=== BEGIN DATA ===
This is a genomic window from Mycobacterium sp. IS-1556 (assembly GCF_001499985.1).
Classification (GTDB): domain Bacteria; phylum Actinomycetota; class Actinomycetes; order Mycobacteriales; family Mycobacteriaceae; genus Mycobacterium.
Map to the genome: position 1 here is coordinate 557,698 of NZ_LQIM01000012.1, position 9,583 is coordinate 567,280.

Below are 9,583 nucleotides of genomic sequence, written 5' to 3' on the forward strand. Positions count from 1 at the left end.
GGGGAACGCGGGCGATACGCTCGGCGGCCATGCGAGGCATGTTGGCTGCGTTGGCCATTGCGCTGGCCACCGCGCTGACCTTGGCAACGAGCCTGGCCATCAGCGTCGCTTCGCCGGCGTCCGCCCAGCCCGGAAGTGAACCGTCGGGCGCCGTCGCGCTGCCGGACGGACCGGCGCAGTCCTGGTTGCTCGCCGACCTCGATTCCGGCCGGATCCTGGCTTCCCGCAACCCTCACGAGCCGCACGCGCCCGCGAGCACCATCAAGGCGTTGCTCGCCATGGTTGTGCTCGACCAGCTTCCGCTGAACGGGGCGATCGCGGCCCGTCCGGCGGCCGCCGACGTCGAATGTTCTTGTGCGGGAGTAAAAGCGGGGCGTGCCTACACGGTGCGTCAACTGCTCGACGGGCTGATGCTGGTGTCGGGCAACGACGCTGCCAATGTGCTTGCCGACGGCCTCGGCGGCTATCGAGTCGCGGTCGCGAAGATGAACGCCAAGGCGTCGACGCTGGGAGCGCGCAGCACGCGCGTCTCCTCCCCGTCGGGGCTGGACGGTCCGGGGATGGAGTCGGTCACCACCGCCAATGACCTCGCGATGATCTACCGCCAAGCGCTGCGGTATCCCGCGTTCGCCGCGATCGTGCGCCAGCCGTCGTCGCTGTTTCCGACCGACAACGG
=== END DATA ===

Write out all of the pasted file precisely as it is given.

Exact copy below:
This is a genomic window from Mycobacterium sp. IS-1556 (assembly GCF_001499985.1).
Classification (GTDB): domain Bacteria; phylum Actinomycetota; class Actinomycetes; order Mycobacteriales; family Mycobacteriaceae; genus Mycobacterium.
Map to the genome: position 1 here is coordinate 557,698 of NZ_LQIM01000012.1, position 9,583 is coordinate 567,280.

Below are 9,583 nucleotides of genomic sequence, written 5' to 3' on the forward strand. Positions count from 1 at the left end.
GGGGAACGCGGGCGATACGCTCGGCGGCCATGCGAGGCATGTTGGCTGCGTTGGCCATTGCGCTGGCCACCGCGCTGACCTTGGCAACGAGCCTGGCCATCAGCGTCGCTTCGCCGGCGTCCGCCCAGCCCGGAAGTGAACCGTCGGGCGCCGTCGCGCTGCCGGACGGACCGGCGCAGTCCTGGTTGCTCGCCGACCTCGATTCCGGCCGGATCCTGGCTTCCCGCAACCCTCACGAGCCGCACGCGCCCGCGAGCACCATCAAGGCGTTGCTCGCCATGGTTGTGCTCGACCAGCTTCCGCTGAACGGGGCGATCGCGGCCCGTCCGGCGGCCGCCGACGTCGAATGTTCTTGTGCGGGAGTAAAAGCGGGGCGTGCCTACACGGTGCGTCAACTGCTCGACGGGCTGATGCTGGTGTCGGGCAACGACGCTGCCAATGTGCTTGCCGACGGCCTCGGCGGCTATCGAGTCGCGGTCGCGAAGATGAACGCCAAGGCGTCGACGCTGGGAGCGCGCAGCACGCGCGTCTCCTCCCCGTCGGGGCTGGACGGTCCGGGGATGGAGTCGGTCACCACCGCCAATGACCTCGCGATGATCTACCGCCAAGCGCTGCGGTATCCCGCGTTCGCCGCGATCGTGCGCCAGCCGTCGTCGCTGTTTCCGACCGACAACGG